·         Dress the part – If you’re applying for a retail job, show up in a professional outfit from that store.


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Is stressing out over midterms and finals worth it?  I’ll be the first to admit I got obsessed with my grades during the latter half of college.  In fact, I drove myself crazy until I turned in my very last final – even after I received a post-graduation job offer.

My rationale was that I didn’t want to exclude myself from any jobs based on my GPA.  While I don’t regret working hard and graduating with respectable grades, it turns out employers aren’t as obsessed with academics as I was.

According to the National Association of Colleges and Employers, even though 70 percent of employers say they do have GPA cutoffs, the largest group requires only a 3.0 (compare that to the 3.8 average at Harvard med school). 

If your GPA isn’t exactly brag-worthy, there are things you can do to minimize or downplay its impact on your job search.  Click here for some tips.


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This early in the school year, many students haven’t given a second thought to their job searches yet.  But if you’re interested in a consulting job, you had better get started.

Consulting firms’ recruitment cycles are now in full swing.  Here are some questions that Vault.com suggests you ask yourself before accepting a job as a consultant:

·        Do you work well in teams?
Consultants don’t work alone. They frequently brainstorm with colleagues, work with employees at the client company, or collaborate with consultants from other companies hired by the client.

·        Do you multi-task well?
Not only are consulting assignments frantic, but you might also be assigned to more than one project at once.

·        Speaking of friends, do you like talking to people?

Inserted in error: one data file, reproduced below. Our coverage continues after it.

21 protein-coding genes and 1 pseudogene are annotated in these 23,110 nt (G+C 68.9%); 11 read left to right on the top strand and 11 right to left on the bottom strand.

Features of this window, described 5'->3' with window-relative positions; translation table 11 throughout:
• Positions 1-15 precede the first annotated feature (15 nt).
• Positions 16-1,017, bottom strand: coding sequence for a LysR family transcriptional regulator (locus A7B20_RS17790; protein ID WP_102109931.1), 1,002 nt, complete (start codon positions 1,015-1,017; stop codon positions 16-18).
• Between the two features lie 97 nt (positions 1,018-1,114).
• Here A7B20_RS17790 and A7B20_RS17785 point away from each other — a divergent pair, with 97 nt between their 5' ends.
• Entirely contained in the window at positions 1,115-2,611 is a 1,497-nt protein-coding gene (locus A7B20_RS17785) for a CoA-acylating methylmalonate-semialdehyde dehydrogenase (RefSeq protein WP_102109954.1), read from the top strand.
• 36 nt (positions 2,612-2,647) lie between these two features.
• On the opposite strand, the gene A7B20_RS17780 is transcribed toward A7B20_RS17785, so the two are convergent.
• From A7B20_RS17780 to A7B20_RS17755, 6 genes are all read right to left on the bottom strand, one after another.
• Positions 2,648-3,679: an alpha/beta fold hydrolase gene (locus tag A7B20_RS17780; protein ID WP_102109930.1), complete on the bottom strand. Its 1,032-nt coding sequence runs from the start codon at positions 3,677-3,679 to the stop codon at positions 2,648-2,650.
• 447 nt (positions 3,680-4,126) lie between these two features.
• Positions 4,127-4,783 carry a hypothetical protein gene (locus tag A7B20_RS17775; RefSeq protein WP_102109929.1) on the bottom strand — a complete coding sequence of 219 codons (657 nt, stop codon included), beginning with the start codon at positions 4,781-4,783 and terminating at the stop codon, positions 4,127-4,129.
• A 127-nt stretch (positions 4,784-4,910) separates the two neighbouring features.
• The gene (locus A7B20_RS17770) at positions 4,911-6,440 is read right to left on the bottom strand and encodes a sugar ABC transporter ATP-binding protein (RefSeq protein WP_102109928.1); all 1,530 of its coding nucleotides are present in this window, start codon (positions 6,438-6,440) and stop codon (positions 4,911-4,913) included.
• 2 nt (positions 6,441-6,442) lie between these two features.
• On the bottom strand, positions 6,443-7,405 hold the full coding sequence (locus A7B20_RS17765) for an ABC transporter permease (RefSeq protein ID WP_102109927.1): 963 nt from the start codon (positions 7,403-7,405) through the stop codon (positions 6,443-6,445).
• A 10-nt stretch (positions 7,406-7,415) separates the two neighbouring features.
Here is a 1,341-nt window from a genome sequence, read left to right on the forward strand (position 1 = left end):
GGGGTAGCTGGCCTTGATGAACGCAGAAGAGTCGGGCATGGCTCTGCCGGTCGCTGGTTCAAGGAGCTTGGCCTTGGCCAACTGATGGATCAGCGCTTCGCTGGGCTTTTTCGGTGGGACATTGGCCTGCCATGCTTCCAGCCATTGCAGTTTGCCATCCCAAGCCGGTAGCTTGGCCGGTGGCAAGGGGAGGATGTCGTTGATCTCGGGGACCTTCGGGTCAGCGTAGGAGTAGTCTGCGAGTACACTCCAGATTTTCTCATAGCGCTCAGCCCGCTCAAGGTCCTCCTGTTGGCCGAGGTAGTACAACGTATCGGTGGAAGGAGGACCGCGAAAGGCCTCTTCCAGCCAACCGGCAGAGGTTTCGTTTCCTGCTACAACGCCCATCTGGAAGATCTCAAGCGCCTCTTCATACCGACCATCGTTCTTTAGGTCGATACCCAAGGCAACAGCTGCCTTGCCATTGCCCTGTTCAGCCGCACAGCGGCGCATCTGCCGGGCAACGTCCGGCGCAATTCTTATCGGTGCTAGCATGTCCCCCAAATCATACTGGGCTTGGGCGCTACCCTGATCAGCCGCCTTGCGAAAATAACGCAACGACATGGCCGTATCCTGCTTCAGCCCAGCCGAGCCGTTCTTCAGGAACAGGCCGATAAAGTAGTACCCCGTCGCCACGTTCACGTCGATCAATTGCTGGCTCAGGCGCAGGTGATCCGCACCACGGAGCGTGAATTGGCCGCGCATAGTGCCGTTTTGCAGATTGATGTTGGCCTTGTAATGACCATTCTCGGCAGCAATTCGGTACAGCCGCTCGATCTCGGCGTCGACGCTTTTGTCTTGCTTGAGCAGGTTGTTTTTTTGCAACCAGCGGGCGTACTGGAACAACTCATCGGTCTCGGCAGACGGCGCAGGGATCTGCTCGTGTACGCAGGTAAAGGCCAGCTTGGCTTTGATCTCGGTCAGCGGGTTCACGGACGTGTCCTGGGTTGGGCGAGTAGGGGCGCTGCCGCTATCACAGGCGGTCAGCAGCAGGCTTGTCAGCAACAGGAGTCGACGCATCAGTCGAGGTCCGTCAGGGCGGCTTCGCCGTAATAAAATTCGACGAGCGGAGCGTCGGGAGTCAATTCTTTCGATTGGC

Enjoying meetings, talking to experts, explaining your views, persuasion and making impromptu presentations will get you far in consulting.

·        Did you love school?
Did you really like going to class and doing your homework? There’s a high correlation between academic curiosity and enjoyment of consulting.

Read more about consulting jobs…


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It’s just getting cold enough to break out your sweaters.  So why am I talking about summer internships already?

Because even if you haven’t started planning for next summer, many employers have.  A search for “summer intern” on CareerBuilder.com turned up about 150 job listings… and it’s only November.

Getting a summer internship is a win-win for college students, according to the National Association of Colleges and Employers.  Nearly 98 percent of companies responding to a recent NACE study said they pay their interns, reporting they paid their undergraduates an average of $15.44 an hour.

Having internship experience can also help you get hired after graduation.  Employers reported that nearly three out of five of their new hires last year had internship experience.


Start searching for your internship now.